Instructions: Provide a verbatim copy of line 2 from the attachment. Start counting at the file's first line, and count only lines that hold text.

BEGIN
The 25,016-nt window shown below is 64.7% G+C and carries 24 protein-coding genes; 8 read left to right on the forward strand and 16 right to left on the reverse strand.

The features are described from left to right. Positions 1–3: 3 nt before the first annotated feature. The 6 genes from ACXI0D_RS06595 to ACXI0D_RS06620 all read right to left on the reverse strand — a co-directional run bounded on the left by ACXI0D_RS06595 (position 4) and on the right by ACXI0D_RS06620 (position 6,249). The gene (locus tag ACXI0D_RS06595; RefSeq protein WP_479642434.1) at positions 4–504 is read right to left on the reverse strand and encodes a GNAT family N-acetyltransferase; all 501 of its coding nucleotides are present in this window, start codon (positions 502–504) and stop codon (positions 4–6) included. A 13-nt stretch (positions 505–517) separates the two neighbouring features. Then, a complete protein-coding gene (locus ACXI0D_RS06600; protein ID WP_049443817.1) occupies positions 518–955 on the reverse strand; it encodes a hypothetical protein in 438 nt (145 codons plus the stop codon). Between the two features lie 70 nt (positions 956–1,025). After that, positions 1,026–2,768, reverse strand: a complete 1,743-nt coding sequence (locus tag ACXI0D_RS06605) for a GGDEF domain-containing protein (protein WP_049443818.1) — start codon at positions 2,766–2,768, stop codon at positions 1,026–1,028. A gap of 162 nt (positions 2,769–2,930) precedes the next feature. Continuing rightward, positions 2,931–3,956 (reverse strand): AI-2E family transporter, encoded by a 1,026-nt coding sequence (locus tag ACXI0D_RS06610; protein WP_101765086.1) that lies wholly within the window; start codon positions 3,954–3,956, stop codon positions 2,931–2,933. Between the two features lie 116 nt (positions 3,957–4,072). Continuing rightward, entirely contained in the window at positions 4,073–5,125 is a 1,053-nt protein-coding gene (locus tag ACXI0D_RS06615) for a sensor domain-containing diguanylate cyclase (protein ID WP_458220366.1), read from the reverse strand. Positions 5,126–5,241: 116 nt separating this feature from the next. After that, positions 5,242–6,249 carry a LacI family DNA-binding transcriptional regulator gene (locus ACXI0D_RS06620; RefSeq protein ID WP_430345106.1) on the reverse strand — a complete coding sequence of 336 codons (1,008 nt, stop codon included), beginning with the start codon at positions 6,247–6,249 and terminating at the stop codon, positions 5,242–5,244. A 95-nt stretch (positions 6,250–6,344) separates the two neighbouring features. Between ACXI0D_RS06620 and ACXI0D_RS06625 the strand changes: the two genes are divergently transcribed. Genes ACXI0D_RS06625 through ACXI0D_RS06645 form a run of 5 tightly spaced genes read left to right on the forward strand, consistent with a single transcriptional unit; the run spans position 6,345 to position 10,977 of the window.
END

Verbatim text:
The features are described from left to right. Positions 1–3: 3 nt before the first annotated feature. The 6 genes from ACXI0D_RS06595 to ACXI0D_RS06620 all read right to left on the reverse strand — a co-directional run bounded on the left by ACXI0D_RS06595 (position 4) and on the right by ACXI0D_RS06620 (position 6,249). The gene (locus tag ACXI0D_RS06595; RefSeq protein WP_479642434.1) at positions 4–504 is read right to left on the reverse strand and encodes a GNAT family N-acetyltransferase; all 501 of its coding nucleotides are present in this window, start codon (positions 502–504) and stop codon (positions 4–6) included. A 13-nt stretch (positions 505–517) separates the two neighbouring features. Then, a complete protein-coding gene (locus ACXI0D_RS06600; protein ID WP_049443817.1) occupies positions 518–955 on the reverse strand; it encodes a hypothetical protein in 438 nt (145 codons plus the stop codon). Between the two features lie 70 nt (positions 956–1,025). After that, positions 1,026–2,768, reverse strand: a complete 1,743-nt coding sequence (locus tag ACXI0D_RS06605) for a GGDEF domain-containing protein (protein WP_049443818.1) — start codon at positions 2,766–2,768, stop codon at positions 1,026–1,028. A gap of 162 nt (positions 2,769–2,930) precedes the next feature. Continuing rightward, positions 2,931–3,956 (reverse strand): AI-2E family transporter, encoded by a 1,026-nt coding sequence (locus tag ACXI0D_RS06610; protein WP_101765086.1) that lies wholly within the window; start codon positions 3,954–3,956, stop codon positions 2,931–2,933. Between the two features lie 116 nt (positions 3,957–4,072). Continuing rightward, entirely contained in the window at positions 4,073–5,125 is a 1,053-nt protein-coding gene (locus tag ACXI0D_RS06615) for a sensor domain-containing diguanylate cyclase (protein ID WP_458220366.1), read from the reverse strand. Positions 5,126–5,241: 116 nt separating this feature from the next. After that, positions 5,242–6,249 carry a LacI family DNA-binding transcriptional regulator gene (locus ACXI0D_RS06620; RefSeq protein ID WP_430345106.1) on the reverse strand — a complete coding sequence of 336 codons (1,008 nt, stop codon included), beginning with the start codon at positions 6,247–6,249 and terminating at the stop codon, positions 5,242–5,244. A 95-nt stretch (positions 6,250–6,344) separates the two neighbouring features. Between ACXI0D_RS06620 and ACXI0D_RS06625 the strand changes: the two genes are divergently transcribed. Genes ACXI0D_RS06625 through ACXI0D_RS06645 form a run of 5 tightly spaced genes read left to right on the forward strand, consistent with a single transcriptional unit; the run spans position 6,345 to position 10,977 of the window.